Waste is something we would all rather do without. Eliminating waste is key to establishing a circular economy. We are, however, a long way from achieving this. In the meantime, we have a lot of waste to deal with. In the Netherlands it’s about 60.000 kilotons a year, of which over 8.800 kilotons come directly from consumers.1 And while we, the consumers, might think that our stake is relatively small; we still produce an amount of waste weighing more than 1.25 million (African) Elephants. Each year.
We should do all we can to reduce the production of waste, but we should also make better use of it. Separating and then recycling our waste is one option. In 2014 the national average for separating household waste was 52%. We’re doing quite well compared to other countries in Europe, however, the range of these percentages is broad. Some municipalities achieve household waste separation as high as 96%, while others lag far behind.2 Why is this?
Figure 1 shows us a moderate negative association between household waste separation and address density per km2 (which is used as a measure for urbanity in the Netherlands). As the address density increases the total percentage of separation of household waste decreases.
Figure 1: A scatterplot of household waste separation rates and address density per km2 per municipality
It would seem that increasing household separation rates is especially challenging to metropolitan areas, but again we must ask; why? Two often suggested explanations both relate to space. The first may seem obvious; more densely populated areas have more high-rise buildings. There is relatively little indoor space and access to outdoor space is absent or limited. Within the household, storing separate waste fractions may simply seem a waste of space. The second explanation may well be that disposing of household waste takes time. Disposal points are farther away from residents in metropolitan areas than in less densely populated areas where kerbside collection is the norm.
An effective recycling infrastructure relies heavily on effective source separation of household waste. It is therefore important to know what drives certain kinds of behaviour. The most significant indicators of recycling behavior are convenience-based factors. One of the most significant being the accessibility of waste disposal points. Multiple studies have indicated that as the distance from the household to a waste disposal point decreased the recycling rate went up and miss-sorted fractions of recyclables decreased.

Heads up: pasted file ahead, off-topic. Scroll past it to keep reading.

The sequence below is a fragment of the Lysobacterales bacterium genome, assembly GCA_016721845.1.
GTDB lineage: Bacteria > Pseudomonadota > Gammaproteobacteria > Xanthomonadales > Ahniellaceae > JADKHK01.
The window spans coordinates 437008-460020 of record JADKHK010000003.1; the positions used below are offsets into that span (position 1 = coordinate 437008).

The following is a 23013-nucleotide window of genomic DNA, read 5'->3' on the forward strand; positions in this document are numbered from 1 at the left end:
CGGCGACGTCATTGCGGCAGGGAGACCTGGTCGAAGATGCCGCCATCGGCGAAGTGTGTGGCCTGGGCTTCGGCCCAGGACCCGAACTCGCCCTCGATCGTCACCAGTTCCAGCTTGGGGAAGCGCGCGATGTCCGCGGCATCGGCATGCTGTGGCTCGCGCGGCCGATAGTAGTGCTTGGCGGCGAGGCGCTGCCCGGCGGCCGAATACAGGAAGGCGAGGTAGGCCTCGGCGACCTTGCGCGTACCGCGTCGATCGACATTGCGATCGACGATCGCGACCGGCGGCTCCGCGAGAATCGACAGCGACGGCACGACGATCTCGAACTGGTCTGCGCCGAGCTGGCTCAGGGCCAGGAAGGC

You would think that the accessibility of containers to households is thus the most important locating factor for waste disposal facilities, but you would be wrong. Location-allocation models, models simulating the optimal locations for static facilities, have a strong focus on logistics. In waste management practice this means that the models optimise routes for collections services not the users of the facilities. Inclusion of facility users is minimal. Routes are rarely calculated. Euclidean distance (a straight line from A to B) or Network distance (measured over the road network) are often used, but poor, approximations. People can’t walk through walls and the pedestrian environment is different from that of motor vehicles.
Pedestrian route choice does not always correspond to the shortest possible walking distance. Many researchers have tried to explain this seemingly arbitrary phenomenon. For example; environmental psychologists have suggested that we have an inherent preference for uncomplicated routes. This would mean that we might prefer a long straight walk over a shorter walk with more turns. It is one of our aims to discover if any of such factors influence the routes people take in Amsterdam when they dispose of their waste.
Preliminary findings suggest that mixed waste containers are accessible enough, but recyclable containers are not. Interviews and observations revealed that in many cases residents would have a mixed waste container and a single type of recyclable close by. They often admitted to only recycling the fraction of which the container was closest. This illustrates the importance of convenience. It also shows why I personally find ‘Reverse Waste Collection’ such an elegant concept. The underlying idea is that disposing of recyclable fractions of waste is made more convenient than disposing of unsorted waste. The opposite of what is true in Amsterdam. By making all types of recyclable containers more accessible than containers for mixed waste, residents will be triggered to recycle more, since they would prefer having to take waste to the more distant mixed waste container less often. They would attempt to minimize their mixed-waste output to minimize those trips.
Robin Ammerlaan, MSc student Geo-Information Science at Wageningen University, working on the Smart Wasting in Amsterdam project as graduation student.